More than 100 Dalit women convert to Buddhism amid caste tensions in Saharanpur
Saharanpur was a crucible of ugly inter-caste passions last month. Photograph: (Zee News Network)
More than 100 Dalit women embraced Buddhism in India's northern Saharanpur town on Friday, weeks after the area was riven with inter-caste violence which left three people dead and at least 16 wounded.
This comes after some 180 Dalit families took to Buddhism in protest against high levels of persecution and police excess on May 20.
On Friday (June 16), Dalit women massed outside Saharanpur's Rampur Maniharan area to demand release of Bhim Army workers who were arrested when caste fault lines had sharpened in Shabbirpur village.
When their demands fell on deaf ears, the women immersed pictures of Hindu deities and announced embracing Buddhism, according to Press Trust of India.
Saharanpur, roughly 180 kilometres from India's capital city of New Delhi, has been a crucible of ugly passions since last month when Thakurs and Dalits -- two communities in India -- resorted to violence to settle their differences.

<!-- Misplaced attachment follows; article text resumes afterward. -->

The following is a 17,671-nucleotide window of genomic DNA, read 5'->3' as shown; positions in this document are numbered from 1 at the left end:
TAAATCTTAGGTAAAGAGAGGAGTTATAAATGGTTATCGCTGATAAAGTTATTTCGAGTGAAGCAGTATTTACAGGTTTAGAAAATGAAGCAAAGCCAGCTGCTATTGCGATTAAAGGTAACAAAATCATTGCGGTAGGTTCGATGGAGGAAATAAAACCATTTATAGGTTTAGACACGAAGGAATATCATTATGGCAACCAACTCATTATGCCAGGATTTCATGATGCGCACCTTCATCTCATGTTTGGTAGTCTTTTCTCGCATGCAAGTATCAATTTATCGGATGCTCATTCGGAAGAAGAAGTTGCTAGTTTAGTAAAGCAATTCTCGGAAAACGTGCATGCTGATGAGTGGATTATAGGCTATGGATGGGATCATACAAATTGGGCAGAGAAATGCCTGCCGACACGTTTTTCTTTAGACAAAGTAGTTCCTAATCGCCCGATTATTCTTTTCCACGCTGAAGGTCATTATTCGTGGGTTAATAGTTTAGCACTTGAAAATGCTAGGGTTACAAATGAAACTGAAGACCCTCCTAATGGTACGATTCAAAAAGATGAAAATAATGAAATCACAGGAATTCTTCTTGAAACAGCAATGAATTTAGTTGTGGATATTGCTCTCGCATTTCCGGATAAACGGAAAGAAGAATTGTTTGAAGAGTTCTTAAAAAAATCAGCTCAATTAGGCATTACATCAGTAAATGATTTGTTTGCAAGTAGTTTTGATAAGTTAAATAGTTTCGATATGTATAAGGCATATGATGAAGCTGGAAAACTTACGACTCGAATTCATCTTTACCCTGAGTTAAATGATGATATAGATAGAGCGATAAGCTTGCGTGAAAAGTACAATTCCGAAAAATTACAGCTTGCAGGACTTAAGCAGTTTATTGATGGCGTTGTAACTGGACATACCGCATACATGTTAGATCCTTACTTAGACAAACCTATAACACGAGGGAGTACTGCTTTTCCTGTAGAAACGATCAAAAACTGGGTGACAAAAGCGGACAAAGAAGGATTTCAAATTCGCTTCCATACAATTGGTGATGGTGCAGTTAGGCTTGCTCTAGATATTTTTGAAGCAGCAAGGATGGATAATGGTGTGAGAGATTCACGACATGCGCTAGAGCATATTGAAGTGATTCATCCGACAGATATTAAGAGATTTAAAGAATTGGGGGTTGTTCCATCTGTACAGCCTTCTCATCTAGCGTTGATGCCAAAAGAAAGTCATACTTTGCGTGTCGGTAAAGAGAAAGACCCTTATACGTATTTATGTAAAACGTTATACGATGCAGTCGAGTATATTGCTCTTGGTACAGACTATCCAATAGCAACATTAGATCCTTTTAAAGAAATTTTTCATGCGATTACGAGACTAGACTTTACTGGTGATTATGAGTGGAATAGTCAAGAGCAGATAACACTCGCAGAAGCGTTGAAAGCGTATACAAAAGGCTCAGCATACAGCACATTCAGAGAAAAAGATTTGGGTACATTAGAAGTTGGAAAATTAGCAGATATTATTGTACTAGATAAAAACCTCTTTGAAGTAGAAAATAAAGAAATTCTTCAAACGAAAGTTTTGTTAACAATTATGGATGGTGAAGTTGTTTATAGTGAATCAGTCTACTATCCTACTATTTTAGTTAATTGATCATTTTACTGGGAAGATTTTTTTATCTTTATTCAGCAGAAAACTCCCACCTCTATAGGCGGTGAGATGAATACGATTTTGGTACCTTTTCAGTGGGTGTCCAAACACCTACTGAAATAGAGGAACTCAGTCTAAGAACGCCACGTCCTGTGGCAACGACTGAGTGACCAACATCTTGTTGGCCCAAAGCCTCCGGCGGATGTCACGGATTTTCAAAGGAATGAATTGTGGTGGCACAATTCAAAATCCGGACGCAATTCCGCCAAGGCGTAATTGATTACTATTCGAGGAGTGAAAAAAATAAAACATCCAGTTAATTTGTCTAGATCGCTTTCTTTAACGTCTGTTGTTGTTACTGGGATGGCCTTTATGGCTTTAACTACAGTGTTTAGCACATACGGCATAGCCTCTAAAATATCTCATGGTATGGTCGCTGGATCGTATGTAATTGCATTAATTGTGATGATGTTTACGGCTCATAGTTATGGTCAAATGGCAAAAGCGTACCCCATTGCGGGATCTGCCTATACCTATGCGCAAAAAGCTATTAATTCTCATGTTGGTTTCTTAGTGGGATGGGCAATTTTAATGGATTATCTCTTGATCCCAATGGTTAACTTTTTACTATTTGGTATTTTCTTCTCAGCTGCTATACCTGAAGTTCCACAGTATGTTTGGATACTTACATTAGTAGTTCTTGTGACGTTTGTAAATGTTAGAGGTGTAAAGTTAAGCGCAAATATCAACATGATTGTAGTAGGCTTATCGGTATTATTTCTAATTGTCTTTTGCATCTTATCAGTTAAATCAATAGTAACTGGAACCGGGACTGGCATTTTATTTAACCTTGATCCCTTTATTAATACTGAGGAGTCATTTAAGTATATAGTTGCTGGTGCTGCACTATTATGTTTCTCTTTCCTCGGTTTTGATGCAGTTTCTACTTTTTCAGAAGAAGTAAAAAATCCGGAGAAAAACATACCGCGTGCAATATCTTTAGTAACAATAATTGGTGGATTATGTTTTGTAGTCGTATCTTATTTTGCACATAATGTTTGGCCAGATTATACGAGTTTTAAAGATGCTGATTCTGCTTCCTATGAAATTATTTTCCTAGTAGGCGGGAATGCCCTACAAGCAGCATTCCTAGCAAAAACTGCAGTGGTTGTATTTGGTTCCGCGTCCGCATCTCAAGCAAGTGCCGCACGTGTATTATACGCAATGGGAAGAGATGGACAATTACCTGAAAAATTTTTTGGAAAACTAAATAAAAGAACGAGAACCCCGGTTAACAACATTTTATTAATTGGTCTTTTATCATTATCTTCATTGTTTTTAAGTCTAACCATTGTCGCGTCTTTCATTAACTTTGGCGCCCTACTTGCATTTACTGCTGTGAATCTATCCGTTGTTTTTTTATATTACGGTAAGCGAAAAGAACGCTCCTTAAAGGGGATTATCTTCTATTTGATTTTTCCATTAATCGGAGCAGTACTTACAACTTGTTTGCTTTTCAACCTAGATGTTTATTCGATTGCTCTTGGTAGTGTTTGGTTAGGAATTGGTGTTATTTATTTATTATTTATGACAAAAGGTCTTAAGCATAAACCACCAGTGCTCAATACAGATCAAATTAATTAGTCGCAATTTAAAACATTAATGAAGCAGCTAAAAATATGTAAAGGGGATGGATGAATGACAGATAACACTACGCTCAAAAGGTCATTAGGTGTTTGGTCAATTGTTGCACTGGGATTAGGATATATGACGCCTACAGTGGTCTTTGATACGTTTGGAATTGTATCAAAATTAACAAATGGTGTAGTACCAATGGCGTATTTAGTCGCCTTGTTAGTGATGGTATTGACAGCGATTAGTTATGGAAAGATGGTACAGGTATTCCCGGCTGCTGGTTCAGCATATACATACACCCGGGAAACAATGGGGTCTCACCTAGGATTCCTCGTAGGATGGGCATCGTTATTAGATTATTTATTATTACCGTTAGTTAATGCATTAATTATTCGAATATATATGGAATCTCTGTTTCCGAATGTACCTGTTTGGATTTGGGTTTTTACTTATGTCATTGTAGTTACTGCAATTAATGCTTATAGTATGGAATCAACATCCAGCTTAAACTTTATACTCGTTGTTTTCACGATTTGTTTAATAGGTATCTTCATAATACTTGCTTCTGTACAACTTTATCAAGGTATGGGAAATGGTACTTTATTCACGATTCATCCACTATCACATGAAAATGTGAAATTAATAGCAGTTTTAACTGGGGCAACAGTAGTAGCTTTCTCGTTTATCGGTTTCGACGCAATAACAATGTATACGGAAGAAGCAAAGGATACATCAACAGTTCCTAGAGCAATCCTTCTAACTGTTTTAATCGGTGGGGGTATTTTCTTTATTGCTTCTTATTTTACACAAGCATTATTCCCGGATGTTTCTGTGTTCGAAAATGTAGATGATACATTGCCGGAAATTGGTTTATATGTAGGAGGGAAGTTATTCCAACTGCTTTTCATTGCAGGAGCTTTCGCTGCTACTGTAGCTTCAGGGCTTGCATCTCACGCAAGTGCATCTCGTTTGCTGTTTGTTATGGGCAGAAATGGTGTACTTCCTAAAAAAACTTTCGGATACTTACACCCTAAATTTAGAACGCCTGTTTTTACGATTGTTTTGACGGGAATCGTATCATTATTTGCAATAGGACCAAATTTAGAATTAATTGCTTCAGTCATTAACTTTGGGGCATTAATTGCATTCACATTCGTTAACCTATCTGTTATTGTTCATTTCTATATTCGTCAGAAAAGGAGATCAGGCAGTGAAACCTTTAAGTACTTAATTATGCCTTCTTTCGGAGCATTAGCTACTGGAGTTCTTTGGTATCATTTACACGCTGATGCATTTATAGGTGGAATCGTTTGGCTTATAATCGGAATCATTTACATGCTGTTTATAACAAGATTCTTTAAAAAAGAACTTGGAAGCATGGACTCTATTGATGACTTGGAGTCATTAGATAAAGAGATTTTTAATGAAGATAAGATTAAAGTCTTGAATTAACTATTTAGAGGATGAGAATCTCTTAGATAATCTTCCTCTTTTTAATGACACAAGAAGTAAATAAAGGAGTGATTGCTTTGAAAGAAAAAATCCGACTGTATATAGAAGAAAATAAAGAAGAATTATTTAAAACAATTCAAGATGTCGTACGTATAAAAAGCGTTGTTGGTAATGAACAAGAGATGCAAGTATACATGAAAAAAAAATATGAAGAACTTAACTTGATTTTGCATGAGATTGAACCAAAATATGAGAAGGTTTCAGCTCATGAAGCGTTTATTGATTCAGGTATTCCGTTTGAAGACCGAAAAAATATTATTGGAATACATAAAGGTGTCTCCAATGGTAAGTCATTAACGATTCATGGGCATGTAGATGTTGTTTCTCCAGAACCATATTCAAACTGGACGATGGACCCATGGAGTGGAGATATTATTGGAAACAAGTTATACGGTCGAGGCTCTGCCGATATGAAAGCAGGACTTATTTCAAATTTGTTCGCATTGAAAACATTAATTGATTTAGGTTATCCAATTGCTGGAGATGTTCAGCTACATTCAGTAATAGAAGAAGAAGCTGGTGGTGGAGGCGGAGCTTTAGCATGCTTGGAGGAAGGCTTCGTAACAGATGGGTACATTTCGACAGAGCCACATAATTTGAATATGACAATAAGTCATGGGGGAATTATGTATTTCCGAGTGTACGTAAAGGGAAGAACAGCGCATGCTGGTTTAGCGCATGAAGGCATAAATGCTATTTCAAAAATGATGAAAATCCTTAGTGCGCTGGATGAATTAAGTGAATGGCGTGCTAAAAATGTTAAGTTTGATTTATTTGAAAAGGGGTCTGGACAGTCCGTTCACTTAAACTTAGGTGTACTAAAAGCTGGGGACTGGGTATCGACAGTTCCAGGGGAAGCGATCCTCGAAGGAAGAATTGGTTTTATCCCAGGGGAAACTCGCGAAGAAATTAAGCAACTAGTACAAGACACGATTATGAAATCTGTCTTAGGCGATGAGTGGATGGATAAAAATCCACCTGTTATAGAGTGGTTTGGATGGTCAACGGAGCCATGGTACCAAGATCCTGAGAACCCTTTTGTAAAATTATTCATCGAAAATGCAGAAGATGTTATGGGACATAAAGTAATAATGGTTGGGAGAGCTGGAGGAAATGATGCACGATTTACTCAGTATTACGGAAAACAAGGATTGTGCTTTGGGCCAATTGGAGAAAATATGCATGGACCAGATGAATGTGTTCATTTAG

Trouble broke out on May 5 when Dalits objected to a procession of Maharana Pratap -- a cultural icon of the Thakurs -- passing through one of their temples.
The Thakurs retaliated the next day by torching 25 Dalit homes.
Violence broke out again about two weeks later when the two groups clashed again.
The Dalits -- a lower caste in India -- have since blamed local authorities and the police of doing little to lift the tension in the area.
Their decision to reject Hinduism for Buddhism has symbolic overtones as Dalit's pre-eminent Independence leader, Bhim Rao Ambedkar, had similarly renunciated Hinduism because he believed the religion perpetrated caste injustices.